A fitfully amusing memoir that seems to be based on the (seemingly correct) premise that any comedian can land a book deal.
Mainly known as the host of The Soup, McHale is no Tina Fey. However, any prolonged exposure on TV seems to require that the personality put his name on a memoir as a means of “ ‘extending his brand’ through the written word.” Thus it is with The Soup host and co-star of the sitcom Community. “I needed a new revenue stream,” writes the author. “Sure I had conquered television—both real and cable. I had mildly defeated the world of cinema—both theatrical and straight-to-video. And I had bent the world of comedy over my knee and made it called me ‘the Harbormaster’….I was good at talking, that much was certain. But how could I turn the words I usually talked into a permanent thing that people could purchase at a wildly inflated price?” Even those who don’t care much about McHale or feel that they know enough about him will be entertained by his tales of prickly Chevy Chase, his annotated account of the various actresses he has kissed (and fondled), his tempest-in-a-teapot feuds after delivering comic jobs at Robert DeNiro and Mickey Rourke, and his memories of Robin Williams and “Chubby Matt Damon.” When hosting the White House Correspondents’ Dinner, McHale discovered that “the experience of meeting the president was like a ride at Disneyland. You wait in a long line, the most exciting part lasts a few seconds, and then you’re spit out into an empty hallway, breathless and dazed. Later, someone shows you a photo to prove that it happened.” The book’s second section is funny self-help, designed to show readers how to attain, sustain, and survive the author’s level of celebrity. It extends the amusement park simile: “the life of a celebrity is like a roller coaster—plenty of ups and downs, and with a fair share of vomit.”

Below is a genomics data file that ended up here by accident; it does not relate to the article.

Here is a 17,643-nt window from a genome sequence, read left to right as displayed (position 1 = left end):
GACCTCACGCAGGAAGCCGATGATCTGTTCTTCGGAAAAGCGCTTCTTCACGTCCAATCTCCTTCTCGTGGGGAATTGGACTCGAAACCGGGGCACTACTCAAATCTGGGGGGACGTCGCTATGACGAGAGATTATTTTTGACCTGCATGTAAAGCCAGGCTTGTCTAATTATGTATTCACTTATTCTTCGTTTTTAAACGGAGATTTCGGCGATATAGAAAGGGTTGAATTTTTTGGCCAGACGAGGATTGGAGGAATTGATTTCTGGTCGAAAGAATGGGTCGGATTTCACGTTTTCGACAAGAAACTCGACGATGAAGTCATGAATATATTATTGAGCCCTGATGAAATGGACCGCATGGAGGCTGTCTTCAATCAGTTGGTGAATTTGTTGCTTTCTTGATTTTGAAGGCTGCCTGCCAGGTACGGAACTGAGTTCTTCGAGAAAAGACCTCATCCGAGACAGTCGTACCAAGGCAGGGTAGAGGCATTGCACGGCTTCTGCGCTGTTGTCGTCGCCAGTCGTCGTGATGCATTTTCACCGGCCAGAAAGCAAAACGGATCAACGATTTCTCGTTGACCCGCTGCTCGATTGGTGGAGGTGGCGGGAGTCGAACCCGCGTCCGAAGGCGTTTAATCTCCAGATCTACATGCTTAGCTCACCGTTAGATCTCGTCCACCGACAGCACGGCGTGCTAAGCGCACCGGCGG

Engaging because it doesn’t take itself too seriously.